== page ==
"Doctors all over the world promote biofeedback," Dr. Lones-Swain explained. "It helps a person understand their own physiological well being and become aware of their body in order to keep it regulated. These boys have a serious heart condition that belongs in a hospital and not a boys home. They are simply using each other for this biofeedback. Many twins report being able to sense their twin's biological change, they probably use each other to keep their heartbeat stable..."
But we knew we lost the Dean when we mentioned they would have to go to a hospital. He turned his back to us and swirled his finger over the top of his desk. "These boys just require more healing, cleansing of the body," he began. "SOme detoxification, acupuncture. They must be suffering from toxins building up in the digits; spiritual gout."
"Sir, I would like for them to stay in th--"
"Let them stay in the hospital while we notify the Simonovs of their boys' condition. I will inform them." the Dean interrupted. I was surprised, for someone who believed in pure, spiritual cleansing he was very accepting of the boys being subjected to experimental drug testing and research. Nevertheless, we left and let the Dean notify the family.
Now, I cannot be so sure starting from the date of this publication, how exactly this occurred, but it was three months later when we received word about the Simonov twins and their return to Harry Loaine School for Boys. The Dean was telling me that the hospital stay had gone well and they were returning for rehabilitation and cleansing. Needless to say, Dr. Lones-Swain and I were horrified when we came across the two boys walking up the cobblestone path missing all of their hands. They walked, swaying and shivering in fatigue and illness, their arms stopped at the wrists and bandaged up. The Dean escorted them up the path and through the gates. I asked her to take the boys and I confronted Dean Eroslide.
"What is this, some joke?" I shouted a little louder than I expected, as it caused the Dean to flinch and the boys to look back.
"The boys were suffering from paralysis in their hands, injection, toxins poisoning their body and trying to escape. It was only the right thing I could possibly do for the boys. And now that they are free from poison...the proper healing can be done." I was disgusted, and told him that by obligation I would be telling the government of both the United States and of Russia about this injustice. And even though he did not look concerned, I knew that nobody would let this school remain open once they found out about this.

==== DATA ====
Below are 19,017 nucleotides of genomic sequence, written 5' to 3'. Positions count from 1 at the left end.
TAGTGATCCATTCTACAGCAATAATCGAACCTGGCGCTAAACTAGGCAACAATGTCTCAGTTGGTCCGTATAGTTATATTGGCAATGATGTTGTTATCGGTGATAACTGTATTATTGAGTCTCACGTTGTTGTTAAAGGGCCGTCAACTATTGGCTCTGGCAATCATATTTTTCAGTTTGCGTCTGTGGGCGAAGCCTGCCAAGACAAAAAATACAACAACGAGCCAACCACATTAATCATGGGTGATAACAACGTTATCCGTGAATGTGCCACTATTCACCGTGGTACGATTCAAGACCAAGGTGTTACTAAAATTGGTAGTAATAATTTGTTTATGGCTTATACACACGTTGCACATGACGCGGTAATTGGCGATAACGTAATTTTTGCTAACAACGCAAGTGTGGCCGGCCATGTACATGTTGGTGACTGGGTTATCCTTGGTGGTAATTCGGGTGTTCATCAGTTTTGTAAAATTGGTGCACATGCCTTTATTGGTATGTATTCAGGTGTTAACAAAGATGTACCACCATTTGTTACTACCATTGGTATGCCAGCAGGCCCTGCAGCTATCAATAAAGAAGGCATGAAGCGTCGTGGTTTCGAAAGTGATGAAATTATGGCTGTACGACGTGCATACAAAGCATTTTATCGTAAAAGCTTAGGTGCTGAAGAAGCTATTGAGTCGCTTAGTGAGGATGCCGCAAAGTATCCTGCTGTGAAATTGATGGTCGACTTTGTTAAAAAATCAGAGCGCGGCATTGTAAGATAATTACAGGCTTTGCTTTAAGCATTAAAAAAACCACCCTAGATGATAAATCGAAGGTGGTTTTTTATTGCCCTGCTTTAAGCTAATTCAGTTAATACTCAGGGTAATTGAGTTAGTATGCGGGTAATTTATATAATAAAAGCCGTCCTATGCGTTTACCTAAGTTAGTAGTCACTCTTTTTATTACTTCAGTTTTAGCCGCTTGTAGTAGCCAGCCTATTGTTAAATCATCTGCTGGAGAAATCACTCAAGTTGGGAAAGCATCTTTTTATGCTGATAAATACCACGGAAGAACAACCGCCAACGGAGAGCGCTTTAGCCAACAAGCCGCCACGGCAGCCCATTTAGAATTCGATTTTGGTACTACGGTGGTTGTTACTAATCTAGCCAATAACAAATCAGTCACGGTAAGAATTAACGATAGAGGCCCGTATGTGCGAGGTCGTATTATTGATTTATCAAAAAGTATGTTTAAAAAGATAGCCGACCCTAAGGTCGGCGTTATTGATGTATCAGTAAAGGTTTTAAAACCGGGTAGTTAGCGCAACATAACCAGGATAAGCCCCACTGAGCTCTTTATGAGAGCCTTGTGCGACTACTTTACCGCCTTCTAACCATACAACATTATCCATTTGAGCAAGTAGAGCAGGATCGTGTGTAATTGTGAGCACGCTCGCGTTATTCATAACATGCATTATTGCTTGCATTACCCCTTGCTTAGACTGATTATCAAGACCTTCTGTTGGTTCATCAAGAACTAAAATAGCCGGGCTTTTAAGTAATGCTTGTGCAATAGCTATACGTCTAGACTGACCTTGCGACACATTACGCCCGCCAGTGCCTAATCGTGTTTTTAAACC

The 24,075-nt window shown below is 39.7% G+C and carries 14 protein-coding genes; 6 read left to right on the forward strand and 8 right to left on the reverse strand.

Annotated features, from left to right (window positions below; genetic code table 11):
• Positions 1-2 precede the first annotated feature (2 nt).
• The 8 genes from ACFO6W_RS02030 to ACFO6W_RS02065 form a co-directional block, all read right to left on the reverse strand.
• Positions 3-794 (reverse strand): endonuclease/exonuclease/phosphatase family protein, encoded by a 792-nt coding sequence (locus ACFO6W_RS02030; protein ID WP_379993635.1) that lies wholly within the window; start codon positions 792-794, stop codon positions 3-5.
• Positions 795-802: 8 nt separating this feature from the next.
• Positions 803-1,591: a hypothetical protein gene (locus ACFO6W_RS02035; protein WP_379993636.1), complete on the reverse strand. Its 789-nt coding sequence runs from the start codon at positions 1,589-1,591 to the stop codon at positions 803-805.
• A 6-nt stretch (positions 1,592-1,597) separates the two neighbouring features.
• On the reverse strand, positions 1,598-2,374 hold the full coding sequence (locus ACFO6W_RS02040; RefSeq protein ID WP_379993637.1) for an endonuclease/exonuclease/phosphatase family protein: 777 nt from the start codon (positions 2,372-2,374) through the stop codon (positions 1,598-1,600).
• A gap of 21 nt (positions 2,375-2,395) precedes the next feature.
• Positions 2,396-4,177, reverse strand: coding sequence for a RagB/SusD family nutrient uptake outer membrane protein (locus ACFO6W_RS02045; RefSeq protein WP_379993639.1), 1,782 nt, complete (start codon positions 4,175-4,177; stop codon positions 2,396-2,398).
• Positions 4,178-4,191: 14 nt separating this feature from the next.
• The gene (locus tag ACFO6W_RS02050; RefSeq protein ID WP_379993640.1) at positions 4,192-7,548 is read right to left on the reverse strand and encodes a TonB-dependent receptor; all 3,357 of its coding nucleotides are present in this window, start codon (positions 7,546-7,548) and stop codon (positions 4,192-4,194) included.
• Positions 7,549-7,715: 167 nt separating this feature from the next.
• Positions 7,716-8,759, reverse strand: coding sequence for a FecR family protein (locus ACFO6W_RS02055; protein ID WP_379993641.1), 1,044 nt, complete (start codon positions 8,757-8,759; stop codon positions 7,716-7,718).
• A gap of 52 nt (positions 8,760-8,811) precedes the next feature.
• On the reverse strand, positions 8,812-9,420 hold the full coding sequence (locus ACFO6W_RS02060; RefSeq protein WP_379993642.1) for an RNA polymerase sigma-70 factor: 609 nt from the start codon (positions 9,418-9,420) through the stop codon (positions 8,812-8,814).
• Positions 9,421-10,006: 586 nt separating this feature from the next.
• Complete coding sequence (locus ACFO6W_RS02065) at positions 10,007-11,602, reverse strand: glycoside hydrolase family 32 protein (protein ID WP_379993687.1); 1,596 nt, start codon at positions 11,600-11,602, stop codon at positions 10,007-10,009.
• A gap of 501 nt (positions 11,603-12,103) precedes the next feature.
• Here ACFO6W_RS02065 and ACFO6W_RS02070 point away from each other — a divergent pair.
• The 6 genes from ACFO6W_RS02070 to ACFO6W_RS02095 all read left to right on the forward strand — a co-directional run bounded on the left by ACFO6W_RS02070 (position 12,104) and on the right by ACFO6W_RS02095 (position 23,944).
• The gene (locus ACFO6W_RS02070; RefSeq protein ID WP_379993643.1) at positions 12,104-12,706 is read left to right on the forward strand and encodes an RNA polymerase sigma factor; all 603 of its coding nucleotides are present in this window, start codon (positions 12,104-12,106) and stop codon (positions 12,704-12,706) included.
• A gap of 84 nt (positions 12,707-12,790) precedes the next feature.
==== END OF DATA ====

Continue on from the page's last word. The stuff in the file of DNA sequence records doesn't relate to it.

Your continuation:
I found Dr. Lones-Swain with Victor and Vitaly in her office. She took their temperature and blood pressure. I knocked on the doorframe and she looked at me with sadness in her eyes. The boys looked at me, and then at each other. "I will be right back," she whispered quietly, and they gave a compliance nod and wrapped their hand-less arms around each other in comfort.
"There's no possible way this is legal. They are not well. Without proper personal biofeedback how are they supposed to take care of themselves?" my colleague whispered to me as we stood outside her office. I could not respond to her, I did not know how to respond. I just told her that I was going to call the authorities and social services.
That was the last day of my employment at Harry Loaine School for Boys. I left my letter of resignation and packed all of my clothes so I could return back to the city. I hadn't told the Simonov twins goodbye even though that evening I did call Dr. Lones-Swain to request she tell the boys goodbye. Whether or not she took care of that favor I do not know.
PS. Seven years after the date of this publication I received a call from Dr. Lones-Swain for the first time since the day I left. She told me that it wasn't until recently did the Harry Loaine School for Boys shut down due to numerous government violations and allegations of abuse and molestation. Dean Eroslide was arrested on these allegations and charges are still pending. When I asked about the Simonov twins she told me that the boys had suffered multiple panic attacks and serious heart palpitations. The "doctor" that Dean Eroslide hired to do the surgery had lost his license many years before the incident and was currently in jail for an unrelated malpractice suit. When I asked her about Victor and Vitaly's biofeedback training she informed me that the boys died from infection from the amputation one year ago. She herself was writing up her report on the case study with these boys and she needed my permission to mention my name. When I asked her if she ever told the boys I said goodbye, she simply responded: "I never told them you left. It would've hurt them as much as losing each other." I have had no contact with the Simonovs but Dr. Lones-Swain says that they have moved to Moscow. She has kept the boys' ashes, as their bodies were left unclaimed and were going to be buried by inmates. She had the boys cremated. "Only one urn. It just feels right."